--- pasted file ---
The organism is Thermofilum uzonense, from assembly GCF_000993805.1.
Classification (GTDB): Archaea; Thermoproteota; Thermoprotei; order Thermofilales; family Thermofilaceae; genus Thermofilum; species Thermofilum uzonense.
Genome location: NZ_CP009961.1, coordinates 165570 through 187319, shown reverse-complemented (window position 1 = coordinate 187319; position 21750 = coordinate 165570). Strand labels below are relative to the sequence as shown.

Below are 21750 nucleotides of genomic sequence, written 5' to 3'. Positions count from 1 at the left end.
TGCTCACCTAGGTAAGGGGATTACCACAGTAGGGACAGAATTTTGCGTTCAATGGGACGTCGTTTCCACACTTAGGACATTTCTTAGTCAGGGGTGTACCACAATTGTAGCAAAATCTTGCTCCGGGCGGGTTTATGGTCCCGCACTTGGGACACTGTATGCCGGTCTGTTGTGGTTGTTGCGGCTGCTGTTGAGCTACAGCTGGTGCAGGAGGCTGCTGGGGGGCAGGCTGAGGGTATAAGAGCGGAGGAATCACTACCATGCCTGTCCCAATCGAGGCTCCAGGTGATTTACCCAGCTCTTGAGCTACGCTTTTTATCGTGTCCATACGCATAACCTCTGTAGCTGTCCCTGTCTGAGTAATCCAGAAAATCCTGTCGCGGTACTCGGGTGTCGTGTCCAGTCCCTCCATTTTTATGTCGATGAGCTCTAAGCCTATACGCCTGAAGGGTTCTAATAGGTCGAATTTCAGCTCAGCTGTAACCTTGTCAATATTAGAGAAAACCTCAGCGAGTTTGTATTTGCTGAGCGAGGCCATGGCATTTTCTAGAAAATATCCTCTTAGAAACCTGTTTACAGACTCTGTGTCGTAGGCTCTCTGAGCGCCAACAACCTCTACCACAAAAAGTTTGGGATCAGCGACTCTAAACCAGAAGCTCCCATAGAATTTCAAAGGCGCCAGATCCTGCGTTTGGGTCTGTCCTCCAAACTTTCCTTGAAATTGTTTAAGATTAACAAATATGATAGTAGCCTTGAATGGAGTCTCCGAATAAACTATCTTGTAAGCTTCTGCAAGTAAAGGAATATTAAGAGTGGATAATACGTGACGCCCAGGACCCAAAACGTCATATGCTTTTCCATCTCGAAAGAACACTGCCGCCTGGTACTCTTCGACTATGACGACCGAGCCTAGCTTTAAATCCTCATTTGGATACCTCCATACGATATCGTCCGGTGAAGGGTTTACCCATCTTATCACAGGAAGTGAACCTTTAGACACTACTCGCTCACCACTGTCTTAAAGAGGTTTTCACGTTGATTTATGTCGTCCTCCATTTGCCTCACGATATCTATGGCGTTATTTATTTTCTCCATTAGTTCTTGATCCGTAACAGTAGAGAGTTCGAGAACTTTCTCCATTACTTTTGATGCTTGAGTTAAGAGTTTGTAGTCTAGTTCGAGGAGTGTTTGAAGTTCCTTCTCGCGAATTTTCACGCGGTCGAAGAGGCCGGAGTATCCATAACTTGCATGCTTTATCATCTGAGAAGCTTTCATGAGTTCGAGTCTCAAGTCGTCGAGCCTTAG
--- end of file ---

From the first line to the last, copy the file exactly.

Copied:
The organism is Thermofilum uzonense, from assembly GCF_000993805.1.
Classification (GTDB): Archaea; Thermoproteota; Thermoprotei; order Thermofilales; family Thermofilaceae; genus Thermofilum; species Thermofilum uzonense.
Genome location: NZ_CP009961.1, coordinates 165570 through 187319, shown reverse-complemented (window position 1 = coordinate 187319; position 21750 = coordinate 165570). Strand labels below are relative to the sequence as shown.

Below are 21750 nucleotides of genomic sequence, written 5' to 3'. Positions count from 1 at the left end.
TGCTCACCTAGGTAAGGGGATTACCACAGTAGGGACAGAATTTTGCGTTCAATGGGACGTCGTTTCCACACTTAGGACATTTCTTAGTCAGGGGTGTACCACAATTGTAGCAAAATCTTGCTCCGGGCGGGTTTATGGTCCCGCACTTGGGACACTGTATGCCGGTCTGTTGTGGTTGTTGCGGCTGCTGTTGAGCTACAGCTGGTGCAGGAGGCTGCTGGGGGGCAGGCTGAGGGTATAAGAGCGGAGGAATCACTACCATGCCTGTCCCAATCGAGGCTCCAGGTGATTTACCCAGCTCTTGAGCTACGCTTTTTATCGTGTCCATACGCATAACCTCTGTAGCTGTCCCTGTCTGAGTAATCCAGAAAATCCTGTCGCGGTACTCGGGTGTCGTGTCCAGTCCCTCCATTTTTATGTCGATGAGCTCTAAGCCTATACGCCTGAAGGGTTCTAATAGGTCGAATTTCAGCTCAGCTGTAACCTTGTCAATATTAGAGAAAACCTCAGCGAGTTTGTATTTGCTGAGCGAGGCCATGGCATTTTCTAGAAAATATCCTCTTAGAAACCTGTTTACAGACTCTGTGTCGTAGGCTCTCTGAGCGCCAACAACCTCTACCACAAAAAGTTTGGGATCAGCGACTCTAAACCAGAAGCTCCCATAGAATTTCAAAGGCGCCAGATCCTGCGTTTGGGTCTGTCCTCCAAACTTTCCTTGAAATTGTTTAAGATTAACAAATATGATAGTAGCCTTGAATGGAGTCTCCGAATAAACTATCTTGTAAGCTTCTGCAAGTAAAGGAATATTAAGAGTGGATAATACGTGACGCCCAGGACCCAAAACGTCATATGCTTTTCCATCTCGAAAGAACACTGCCGCCTGGTACTCTTCGACTATGACGACCGAGCCTAGCTTTAAATCCTCATTTGGATACCTCCATACGATATCGTCCGGTGAAGGGTTTACCCATCTTATCACAGGAAGTGAACCTTTAGACACTACTCGCTCACCACTGTCTTAAAGAGGTTTTCACGTTGATTTATGTCGTCCTCCATTTGCCTCACGATATCTATGGCGTTATTTATTTTCTCCATTAGTTCTTGATCCGTAACAGTAGAGAGTTCGAGAACTTTCTCCATTACTTTTGATGCTTGAGTTAAGAGTTTGTAGTCTAGTTCGAGGAGTGTTTGAAGTTCCTTCTCGCGAATTTTCACGCGGTCGAAGAGGCCGGAGTATCCATAACTTGCATGCTTTATCATCTGAGAAGCTTTCATGAGTTCGAGTCTCAAGTCGTCGAGCCTTAG